The plaintiffs' demands were outrageous (tens of millions of dollars), and the case was postponed several times as they hired one lawyer after another to represent them. Despite multiple attempts to resolve the case in mediation, the plaintiffs seemed wholly unwilling to consider an out-of-court settlement. I successfully petitioned the court to dismiss the majority of the plaintiffs' claims, and the remainder of the case finally went to trial almost two years later, after almost weekly air travel to attend hearings, depositions, meetings, and mediation sessions.
After a two-week trial, once all the evidence was in and the plaintiffs had compared my client, my co-counsel and me to dictators and terrorists from the witness stand, the jury returned a defense verdict. The plaintiffs subsequently appealed the verdict, and the Court of Appeals affirmed the decision in my client's favor.
As a trial lawyer, the outcome was a resounding success. As a mediator, I look back at it and wonder whether there was a way in which the case could have been resolved before trial, thereby saving both my client and the plaintiffs significant amounts of time, money, and emotional energy. I firmly believe that all cases can benefit from mediation, moving the parties closer together by providing each party some perspective regarding their own needs, the needs of the other party, and the potential realities of continued litigation.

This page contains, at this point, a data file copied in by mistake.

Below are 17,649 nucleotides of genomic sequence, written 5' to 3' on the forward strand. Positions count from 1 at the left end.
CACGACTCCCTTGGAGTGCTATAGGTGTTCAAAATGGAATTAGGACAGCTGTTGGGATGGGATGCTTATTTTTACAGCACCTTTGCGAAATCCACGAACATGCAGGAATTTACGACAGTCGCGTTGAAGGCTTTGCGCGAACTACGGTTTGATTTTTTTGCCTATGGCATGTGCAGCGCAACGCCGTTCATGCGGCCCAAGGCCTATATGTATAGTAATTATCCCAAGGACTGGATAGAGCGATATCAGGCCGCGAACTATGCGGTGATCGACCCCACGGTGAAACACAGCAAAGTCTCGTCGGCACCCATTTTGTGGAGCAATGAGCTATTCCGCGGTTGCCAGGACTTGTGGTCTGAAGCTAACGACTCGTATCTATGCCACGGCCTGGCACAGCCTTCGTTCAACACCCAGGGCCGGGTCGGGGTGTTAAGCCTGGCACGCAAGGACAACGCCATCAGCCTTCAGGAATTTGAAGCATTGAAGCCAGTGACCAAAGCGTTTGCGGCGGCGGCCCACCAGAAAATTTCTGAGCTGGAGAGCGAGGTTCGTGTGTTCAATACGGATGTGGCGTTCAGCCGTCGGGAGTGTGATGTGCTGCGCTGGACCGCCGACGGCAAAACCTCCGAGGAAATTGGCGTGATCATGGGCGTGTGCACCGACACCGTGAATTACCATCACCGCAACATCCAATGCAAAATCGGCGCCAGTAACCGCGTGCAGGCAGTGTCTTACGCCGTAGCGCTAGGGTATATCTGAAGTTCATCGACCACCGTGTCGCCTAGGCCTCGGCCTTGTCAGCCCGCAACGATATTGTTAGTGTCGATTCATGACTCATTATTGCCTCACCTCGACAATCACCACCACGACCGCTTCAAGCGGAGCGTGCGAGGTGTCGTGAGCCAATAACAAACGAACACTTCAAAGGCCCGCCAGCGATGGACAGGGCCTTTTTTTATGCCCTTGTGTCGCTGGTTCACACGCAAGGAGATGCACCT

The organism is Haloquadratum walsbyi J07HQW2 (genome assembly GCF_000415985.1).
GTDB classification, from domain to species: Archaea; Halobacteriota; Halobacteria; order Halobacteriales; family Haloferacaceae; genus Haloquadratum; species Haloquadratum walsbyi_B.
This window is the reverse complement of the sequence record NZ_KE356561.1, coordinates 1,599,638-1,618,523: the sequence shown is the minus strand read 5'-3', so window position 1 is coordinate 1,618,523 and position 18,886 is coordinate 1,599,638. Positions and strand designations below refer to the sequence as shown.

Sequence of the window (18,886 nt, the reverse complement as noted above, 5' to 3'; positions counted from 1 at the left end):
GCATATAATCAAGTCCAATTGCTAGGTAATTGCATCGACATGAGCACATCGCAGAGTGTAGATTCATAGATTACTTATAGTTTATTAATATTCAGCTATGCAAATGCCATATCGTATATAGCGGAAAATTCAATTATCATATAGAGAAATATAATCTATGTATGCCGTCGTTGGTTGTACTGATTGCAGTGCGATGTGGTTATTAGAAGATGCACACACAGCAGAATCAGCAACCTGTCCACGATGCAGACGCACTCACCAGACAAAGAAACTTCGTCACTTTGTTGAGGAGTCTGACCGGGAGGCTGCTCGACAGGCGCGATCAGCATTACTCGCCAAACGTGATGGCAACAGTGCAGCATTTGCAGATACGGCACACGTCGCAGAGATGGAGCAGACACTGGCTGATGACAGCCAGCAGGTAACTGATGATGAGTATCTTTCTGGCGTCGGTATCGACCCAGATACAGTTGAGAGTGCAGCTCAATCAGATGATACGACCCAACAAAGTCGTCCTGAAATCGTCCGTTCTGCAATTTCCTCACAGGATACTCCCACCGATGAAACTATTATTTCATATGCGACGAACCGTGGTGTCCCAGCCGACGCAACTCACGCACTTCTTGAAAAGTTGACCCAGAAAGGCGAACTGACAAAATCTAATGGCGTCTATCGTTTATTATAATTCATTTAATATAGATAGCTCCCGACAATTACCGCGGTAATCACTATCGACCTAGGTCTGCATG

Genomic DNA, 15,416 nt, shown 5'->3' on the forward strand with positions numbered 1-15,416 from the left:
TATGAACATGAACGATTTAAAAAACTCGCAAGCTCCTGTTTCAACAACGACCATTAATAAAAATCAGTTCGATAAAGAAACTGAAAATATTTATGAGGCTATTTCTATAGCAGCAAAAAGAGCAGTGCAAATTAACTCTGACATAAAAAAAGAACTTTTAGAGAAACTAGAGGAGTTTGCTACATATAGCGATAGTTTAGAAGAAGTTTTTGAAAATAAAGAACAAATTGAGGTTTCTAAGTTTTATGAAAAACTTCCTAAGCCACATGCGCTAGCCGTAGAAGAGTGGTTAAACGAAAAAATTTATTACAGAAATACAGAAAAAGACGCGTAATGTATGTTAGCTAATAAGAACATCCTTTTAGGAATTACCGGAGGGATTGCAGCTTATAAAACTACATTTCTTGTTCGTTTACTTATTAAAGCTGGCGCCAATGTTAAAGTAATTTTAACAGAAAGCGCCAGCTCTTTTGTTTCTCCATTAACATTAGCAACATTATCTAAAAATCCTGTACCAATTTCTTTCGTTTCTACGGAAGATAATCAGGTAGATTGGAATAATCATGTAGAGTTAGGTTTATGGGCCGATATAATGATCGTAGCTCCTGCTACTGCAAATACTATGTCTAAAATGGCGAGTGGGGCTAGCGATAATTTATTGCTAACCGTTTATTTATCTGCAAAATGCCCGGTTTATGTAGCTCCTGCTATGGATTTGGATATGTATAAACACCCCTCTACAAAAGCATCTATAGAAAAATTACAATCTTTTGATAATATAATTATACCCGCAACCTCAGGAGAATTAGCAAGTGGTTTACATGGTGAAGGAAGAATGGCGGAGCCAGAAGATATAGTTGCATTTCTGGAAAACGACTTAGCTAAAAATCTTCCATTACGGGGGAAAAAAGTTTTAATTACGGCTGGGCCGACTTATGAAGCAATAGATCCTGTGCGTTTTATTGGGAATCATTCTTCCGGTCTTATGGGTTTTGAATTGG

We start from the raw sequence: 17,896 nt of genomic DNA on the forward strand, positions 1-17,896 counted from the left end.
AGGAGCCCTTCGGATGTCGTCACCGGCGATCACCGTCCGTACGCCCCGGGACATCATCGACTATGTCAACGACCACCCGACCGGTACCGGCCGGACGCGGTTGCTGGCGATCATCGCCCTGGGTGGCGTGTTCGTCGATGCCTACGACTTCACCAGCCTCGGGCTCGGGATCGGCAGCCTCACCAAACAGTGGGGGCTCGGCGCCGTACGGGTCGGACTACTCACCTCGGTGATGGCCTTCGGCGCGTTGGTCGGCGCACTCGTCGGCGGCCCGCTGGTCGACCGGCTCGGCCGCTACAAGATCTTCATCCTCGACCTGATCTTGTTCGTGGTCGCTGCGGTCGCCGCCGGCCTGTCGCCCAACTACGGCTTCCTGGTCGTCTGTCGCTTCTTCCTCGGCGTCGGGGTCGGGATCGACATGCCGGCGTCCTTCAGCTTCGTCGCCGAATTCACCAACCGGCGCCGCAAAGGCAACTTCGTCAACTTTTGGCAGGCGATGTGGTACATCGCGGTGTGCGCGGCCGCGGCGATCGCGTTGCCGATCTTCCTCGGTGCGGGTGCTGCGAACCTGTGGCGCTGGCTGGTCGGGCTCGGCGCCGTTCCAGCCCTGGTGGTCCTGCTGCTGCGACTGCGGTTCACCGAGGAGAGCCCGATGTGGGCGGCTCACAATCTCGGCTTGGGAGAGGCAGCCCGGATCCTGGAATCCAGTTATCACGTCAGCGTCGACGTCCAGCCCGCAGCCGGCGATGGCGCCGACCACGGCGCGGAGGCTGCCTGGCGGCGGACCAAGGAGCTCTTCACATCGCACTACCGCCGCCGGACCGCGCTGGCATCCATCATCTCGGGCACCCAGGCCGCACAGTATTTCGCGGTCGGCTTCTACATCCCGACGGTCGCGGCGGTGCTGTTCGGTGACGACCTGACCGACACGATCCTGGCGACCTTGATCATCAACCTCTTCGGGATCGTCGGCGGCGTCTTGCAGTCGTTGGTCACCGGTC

Sometimes, however, a party is so emotionally invested in a case - or so indignant at the opposing party's demands or offers - that they are unable or unwilling to see any validity in the other side’s arguments, and cannot negotiate in good faith. This was one such case. The plaintiffs’ needs boiled down to “vindication”, which they were convinced they could achieve only through their day in court. They got their day in court, but it was quite the opposite of the vindication that they had hoped for.
This particular case may indeed not have been amendable to a mediated resolution. However, it will always serve to remind me that emotional and other non-monetary needs can be as important to the parties as financial ones, and can provide very real barriers to a mediated settlement. Where such needs exist, it is critical for the attorneys and the mediator to work together to uncover and address them if a mediation is to have any chance of succeeding.